A Life Behind Bars
by Steve Nardoni
Toward the end of A Life Behind Bars, a compelling, comedic, but chilling one-man autobiographical show (directed by Tanya Moberly), playing every other week at the Laurie Beechman through May 17, Dan Ruth rotates on the stage holding a photo of himself, taken when he was in the throes of alcoholism over 11 years ago. As he spins, his present visage of clear-eyed, vibrant health fades into his photo of yesteryear, a countenance of a sallow, emaciated and vacant soul. He spins and spins and we are repeatedly mesmerized by the wanton hopelessness of an alcoholic at his bottom, juxtaposed with a face alive with hope and spirit.
Thusly Ruth hammers home the horrors of addiction but not before regaling us with an hour and a half of side-splitting anecdotes. Throughout his performance he displays a long list of talents: clever but recognizable dialogue, spot-on imitations of a multitude of characters with a range of voices and accents, all supported by a stage presence of both athleticism and tenderness. In one instance he can be braying up and down stage uncontrollably then suddenly drop back into a character of utter shyness.
His years as a bartender provide tons of material for farce and fun. I particularly loved his incorporating patrons’ banal banter into skits we can all recognize: “So what’s good?” a mincing queen asks the dour bartender. “Arsenic with a twist?” is the age-old, but still funny, retort.
Ruth is at his best, however, when he identifies a type of character that he pummels because of his obvious enmity toward them from having dealt with their type before. One example is his brilliant send-up of a NYC health inspector who harasses him because of “crusty secretions” and a “suspicious soda gun.” He then does a fabulous rendition of a harridan of a theater-going lady who guzzles Brandy Sidecars and berates her companion while flirting with Ruth. Dom DeLuise apparently said of Ruth in one of the drinking holes he tended “. . . you’re the best thing about this cock sucking piece-a-shit place.”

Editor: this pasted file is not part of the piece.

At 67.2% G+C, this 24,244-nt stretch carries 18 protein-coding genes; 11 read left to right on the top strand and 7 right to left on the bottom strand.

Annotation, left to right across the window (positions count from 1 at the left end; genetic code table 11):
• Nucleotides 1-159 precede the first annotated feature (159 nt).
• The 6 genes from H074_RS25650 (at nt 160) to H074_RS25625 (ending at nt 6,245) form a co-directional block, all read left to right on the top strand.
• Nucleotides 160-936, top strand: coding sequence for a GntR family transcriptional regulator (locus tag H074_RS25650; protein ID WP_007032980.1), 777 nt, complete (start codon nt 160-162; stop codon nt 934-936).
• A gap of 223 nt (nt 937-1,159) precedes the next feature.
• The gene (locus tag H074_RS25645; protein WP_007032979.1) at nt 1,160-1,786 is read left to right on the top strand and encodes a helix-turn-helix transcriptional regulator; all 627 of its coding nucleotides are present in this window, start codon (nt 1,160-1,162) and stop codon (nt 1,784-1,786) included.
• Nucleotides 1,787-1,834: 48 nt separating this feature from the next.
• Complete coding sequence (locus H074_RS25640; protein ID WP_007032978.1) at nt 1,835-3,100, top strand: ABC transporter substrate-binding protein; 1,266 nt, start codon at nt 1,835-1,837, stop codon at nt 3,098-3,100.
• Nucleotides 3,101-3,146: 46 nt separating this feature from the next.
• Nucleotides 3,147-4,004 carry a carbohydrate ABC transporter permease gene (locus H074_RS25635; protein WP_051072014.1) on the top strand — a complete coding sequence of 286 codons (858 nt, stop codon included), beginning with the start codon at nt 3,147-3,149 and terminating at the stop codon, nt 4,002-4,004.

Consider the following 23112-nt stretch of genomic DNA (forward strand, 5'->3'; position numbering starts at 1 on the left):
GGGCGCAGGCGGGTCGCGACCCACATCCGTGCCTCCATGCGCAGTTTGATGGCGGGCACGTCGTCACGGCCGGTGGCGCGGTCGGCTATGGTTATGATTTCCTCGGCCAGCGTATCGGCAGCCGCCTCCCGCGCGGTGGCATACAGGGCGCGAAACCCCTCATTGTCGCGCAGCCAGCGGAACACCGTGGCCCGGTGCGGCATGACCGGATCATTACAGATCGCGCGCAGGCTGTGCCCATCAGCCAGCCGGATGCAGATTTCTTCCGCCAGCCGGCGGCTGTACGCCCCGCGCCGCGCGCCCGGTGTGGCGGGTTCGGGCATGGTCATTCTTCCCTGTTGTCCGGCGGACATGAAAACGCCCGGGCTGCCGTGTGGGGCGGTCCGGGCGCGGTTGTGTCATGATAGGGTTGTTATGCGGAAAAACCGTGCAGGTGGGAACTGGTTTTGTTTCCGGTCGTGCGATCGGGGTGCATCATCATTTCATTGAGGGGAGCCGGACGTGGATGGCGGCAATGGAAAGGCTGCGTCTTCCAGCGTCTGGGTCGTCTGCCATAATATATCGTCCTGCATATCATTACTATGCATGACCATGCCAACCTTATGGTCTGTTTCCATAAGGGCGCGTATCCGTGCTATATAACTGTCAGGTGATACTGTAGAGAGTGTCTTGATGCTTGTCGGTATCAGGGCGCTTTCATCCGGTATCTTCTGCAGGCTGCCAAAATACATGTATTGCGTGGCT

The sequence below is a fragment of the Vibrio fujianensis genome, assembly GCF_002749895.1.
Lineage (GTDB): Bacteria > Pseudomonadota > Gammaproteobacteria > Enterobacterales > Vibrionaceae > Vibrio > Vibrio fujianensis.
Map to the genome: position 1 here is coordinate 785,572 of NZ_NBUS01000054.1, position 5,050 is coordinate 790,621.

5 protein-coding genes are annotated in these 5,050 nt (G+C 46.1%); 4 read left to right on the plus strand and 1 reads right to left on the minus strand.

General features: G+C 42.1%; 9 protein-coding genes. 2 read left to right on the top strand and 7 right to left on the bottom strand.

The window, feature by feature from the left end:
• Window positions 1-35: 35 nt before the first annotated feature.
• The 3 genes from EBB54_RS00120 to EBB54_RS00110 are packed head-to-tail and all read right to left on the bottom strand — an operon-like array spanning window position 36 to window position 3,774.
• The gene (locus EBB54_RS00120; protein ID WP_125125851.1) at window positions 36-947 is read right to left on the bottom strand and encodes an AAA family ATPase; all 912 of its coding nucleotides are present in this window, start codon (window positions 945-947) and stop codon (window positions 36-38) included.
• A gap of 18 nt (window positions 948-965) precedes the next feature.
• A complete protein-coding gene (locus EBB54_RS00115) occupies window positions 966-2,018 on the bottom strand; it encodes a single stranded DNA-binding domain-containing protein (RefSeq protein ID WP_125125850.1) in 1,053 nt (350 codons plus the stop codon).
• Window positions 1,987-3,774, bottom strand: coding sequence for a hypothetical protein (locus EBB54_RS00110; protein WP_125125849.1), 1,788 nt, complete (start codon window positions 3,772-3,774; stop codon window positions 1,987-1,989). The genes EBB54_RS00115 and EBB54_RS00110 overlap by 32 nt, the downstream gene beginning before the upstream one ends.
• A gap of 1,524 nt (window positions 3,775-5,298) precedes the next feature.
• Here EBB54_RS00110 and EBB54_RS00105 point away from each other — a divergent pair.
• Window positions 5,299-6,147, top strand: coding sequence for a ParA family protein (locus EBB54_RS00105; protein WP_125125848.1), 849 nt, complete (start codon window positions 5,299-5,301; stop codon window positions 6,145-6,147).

But Ruth’s rapier doesn’t just slice the throats of mere mortals. He does a fantastic riff on both the borough of Brooklyn and Hell’s Kitchen. Williamsburg during his bartending career provides lots of humor at the expense of the borough and its inhabitants. Brooklyn is “like living in a metaphor.” “NNWM” (New Neighborhood With Money) describes the recent, wealthy arrivals living in new luxury buildings by the river while “ONNM” (Old Neighborhood No Money) were the long-time residents, none of whom would be caught dead wearing a man-bun. (Yes there was a member of the audience sporting one). Ruth also resided in Hell’s Kitchen in the early 90s and pooh-poohed the once hailed desire to change the name to “Clinton,” particularly since Mayor Giuliani “let Mickey Mouse shit all over the nabe.”
Throughout the show Ruth cajoled, teased, and showered the attendees with hilarious memories of “picking up street trash” named Braden and dealing with his landlady Vivian (she dies), all peppered with lines such as “ . . . it was like watching a spanking video that was out of sync” or “impassioned shake of umbrage.” The man has a way with words.
But the show is tinged with a wisp of ground fog, the specter in the background: Sir Alcohol as a grinning bartender. Ruth hints at the hangovers, faintly describes the daily hollowness, touches on the walks of shame, the flasks, the changes of drinking venues, until the Bottom.
This is a funny, wet-your-pants show, with an outstanding performer and a comical but powerful message.
A Life Behind Bars. Presented at The Laurie Beechman Theatre (407 West 42nd, at Ninth Avenue, downstairs in the West Bank Café). Remaining performances: April 25, May 9 (Tuesdays at 7 PM) and May 17 (Friday) at 9.30 PM www.westbankcafe.com/laurie-beechman-theatre
Photos: Rolando Pellot